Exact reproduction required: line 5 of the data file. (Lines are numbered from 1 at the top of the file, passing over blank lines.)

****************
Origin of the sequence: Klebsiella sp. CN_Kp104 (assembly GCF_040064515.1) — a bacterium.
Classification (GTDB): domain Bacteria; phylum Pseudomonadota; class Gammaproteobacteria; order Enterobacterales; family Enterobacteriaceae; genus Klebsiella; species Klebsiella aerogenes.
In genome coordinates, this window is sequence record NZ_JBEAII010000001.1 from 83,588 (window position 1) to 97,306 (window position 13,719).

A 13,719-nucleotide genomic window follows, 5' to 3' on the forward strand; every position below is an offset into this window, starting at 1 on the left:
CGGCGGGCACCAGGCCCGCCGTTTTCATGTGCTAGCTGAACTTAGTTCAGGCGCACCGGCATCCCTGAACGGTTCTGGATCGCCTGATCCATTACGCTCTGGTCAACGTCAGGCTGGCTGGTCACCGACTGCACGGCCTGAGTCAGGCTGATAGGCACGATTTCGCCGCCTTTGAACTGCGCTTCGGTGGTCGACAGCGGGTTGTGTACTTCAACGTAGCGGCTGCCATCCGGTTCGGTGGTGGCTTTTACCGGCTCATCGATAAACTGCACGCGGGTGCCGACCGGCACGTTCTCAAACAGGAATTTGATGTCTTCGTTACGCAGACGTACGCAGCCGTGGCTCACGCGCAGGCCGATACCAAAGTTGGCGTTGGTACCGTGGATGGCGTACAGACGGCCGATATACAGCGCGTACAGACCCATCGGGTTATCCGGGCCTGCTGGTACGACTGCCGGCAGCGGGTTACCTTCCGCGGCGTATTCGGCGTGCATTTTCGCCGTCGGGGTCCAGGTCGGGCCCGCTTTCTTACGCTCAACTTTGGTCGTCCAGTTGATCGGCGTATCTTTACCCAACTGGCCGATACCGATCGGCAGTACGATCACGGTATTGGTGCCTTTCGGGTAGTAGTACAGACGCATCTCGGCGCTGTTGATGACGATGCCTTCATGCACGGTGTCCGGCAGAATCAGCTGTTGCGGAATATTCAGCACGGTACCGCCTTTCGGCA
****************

CGGCGGGCACCAGGCCCGCCGTTTTCATGTGCTAGCTGAACTTAGTTCAGGCGCACCGGCATCCCTGAACGGTTCTGGATCGCCTGATCCATTACGCTCTGGTCAACGTCAGGCTGGCTGGTCACCGACTGCACGGCCTGAGTCAGGCTGATAGGCACGATTTCGCCGCCTTTGAACTGCGCTTCGGTGGTCGACAGCGGGTTGTGTACTTCAACGTAGCGGCTGCCATCCGGTTCGGTGGTGGCTTTTACCGGCTCATCGATAAACTGCACGCGGGTGCCGACCGGCACGTTCTCAAACAGGAATTTGATGTCTTCGTTACGCAGACGTACGCAGCCGTGGCTCACGCGCAGGCCGATACCAAAGTTGGCGTTGGTACCGTGGATGGCGTACAGACGGCCGATATACAGCGCGTACAGACCCATCGGGTTATCCGGGCCTGCTGGTACGACTGCCGGCAGCGGGTTACCTTCCGCGGCGTATTCGGCGTGCATTTTCGCCGTCGGGGTCCAGGTCGGGCCCGCTTTCTTACGCTCAACTTTGGTCGTCCAGTTGATCGGCGTATCTTTACCCAACTGGCCGATACCGATCGGCAGTACGATCACGGTATTGGTGCCTTTCGGGTAGTAGTACAGACGCATCTCGGCGCTGTTGATGACGATGCCTTCATGCACGGTGTCCGGCAGAATCAGCTGTTGCGGAATATTCAGCACGGTACCGCCTTTCGGCA